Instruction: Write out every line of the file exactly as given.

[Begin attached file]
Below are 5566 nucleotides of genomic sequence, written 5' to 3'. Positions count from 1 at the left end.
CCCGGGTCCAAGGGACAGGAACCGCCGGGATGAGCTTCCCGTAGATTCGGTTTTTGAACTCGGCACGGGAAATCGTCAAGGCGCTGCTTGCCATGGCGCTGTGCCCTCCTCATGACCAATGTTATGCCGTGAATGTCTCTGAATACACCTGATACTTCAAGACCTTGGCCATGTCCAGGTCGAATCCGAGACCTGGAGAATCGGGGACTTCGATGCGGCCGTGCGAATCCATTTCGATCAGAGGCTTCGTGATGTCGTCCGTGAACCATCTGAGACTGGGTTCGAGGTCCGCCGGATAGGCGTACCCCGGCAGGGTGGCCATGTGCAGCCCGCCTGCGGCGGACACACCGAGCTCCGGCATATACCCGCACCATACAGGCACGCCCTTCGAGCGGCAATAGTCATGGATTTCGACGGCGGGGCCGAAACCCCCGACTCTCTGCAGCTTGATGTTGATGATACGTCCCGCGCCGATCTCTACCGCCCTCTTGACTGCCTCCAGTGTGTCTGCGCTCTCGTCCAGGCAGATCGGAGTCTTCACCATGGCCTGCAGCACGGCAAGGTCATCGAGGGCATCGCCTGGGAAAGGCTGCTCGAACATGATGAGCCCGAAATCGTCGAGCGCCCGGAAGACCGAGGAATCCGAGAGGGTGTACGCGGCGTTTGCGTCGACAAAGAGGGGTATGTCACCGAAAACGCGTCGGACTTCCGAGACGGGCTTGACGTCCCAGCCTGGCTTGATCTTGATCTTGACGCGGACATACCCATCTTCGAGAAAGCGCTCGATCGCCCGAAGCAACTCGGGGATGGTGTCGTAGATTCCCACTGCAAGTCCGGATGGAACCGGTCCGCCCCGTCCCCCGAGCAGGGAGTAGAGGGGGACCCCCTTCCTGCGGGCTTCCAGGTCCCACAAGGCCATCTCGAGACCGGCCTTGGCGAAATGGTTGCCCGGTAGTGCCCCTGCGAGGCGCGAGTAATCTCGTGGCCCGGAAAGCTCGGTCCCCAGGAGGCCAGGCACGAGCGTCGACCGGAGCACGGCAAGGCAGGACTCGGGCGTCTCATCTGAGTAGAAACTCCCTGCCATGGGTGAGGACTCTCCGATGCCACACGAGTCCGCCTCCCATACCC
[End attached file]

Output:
Below are 5566 nucleotides of genomic sequence, written 5' to 3'. Positions count from 1 at the left end.
CCCGGGTCCAAGGGACAGGAACCGCCGGGATGAGCTTCCCGTAGATTCGGTTTTTGAACTCGGCACGGGAAATCGTCAAGGCGCTGCTTGCCATGGCGCTGTGCCCTCCTCATGACCAATGTTATGCCGTGAATGTCTCTGAATACACCTGATACTTCAAGACCTTGGCCATGTCCAGGTCGAATCCGAGACCTGGAGAATCGGGGACTTCGATGCGGCCGTGCGAATCCATTTCGATCAGAGGCTTCGTGATGTCGTCCGTGAACCATCTGAGACTGGGTTCGAGGTCCGCCGGATAGGCGTACCCCGGCAGGGTGGCCATGTGCAGCCCGCCTGCGGCGGACACACCGAGCTCCGGCATATACCCGCACCATACAGGCACGCCCTTCGAGCGGCAATAGTCATGGATTTCGACGGCGGGGCCGAAACCCCCGACTCTCTGCAGCTTGATGTTGATGATACGTCCCGCGCCGATCTCTACCGCCCTCTTGACTGCCTCCAGTGTGTCTGCGCTCTCGTCCAGGCAGATCGGAGTCTTCACCATGGCCTGCAGCACGGCAAGGTCATCGAGGGCATCGCCTGGGAAAGGCTGCTCGAACATGATGAGCCCGAAATCGTCGAGCGCCCGGAAGACCGAGGAATCCGAGAGGGTGTACGCGGCGTTTGCGTCGACAAAGAGGGGTATGTCACCGAAAACGCGTCGGACTTCCGAGACGGGCTTGACGTCCCAGCCTGGCTTGATCTTGATCTTGACGCGGACATACCCATCTTCGAGAAAGCGCTCGATCGCCCGAAGCAACTCGGGGATGGTGTCGTAGATTCCCACTGCAAGTCCGGATGGAACCGGTCCGCCCCGTCCCCCGAGCAGGGAGTAGAGGGGGACCCCCTTCCTGCGGGCTTCCAGGTCCCACAAGGCCATCTCGAGACCGGCCTTGGCGAAATGGTTGCCCGGTAGTGCCCCTGCGAGGCGCGAGTAATCTCGTGGCCCGGAAAGCTCGGTCCCCAGGAGGCCAGGCACGAGCGTCGACCGGAGCACGGCAAGGCAGGACTCGGGCGTCTCATCTGAGTAGAAACTCCCTGCCATGGGTGAGGACTCTCCGATGCCACACGAGTCCGCCTCCCATACCC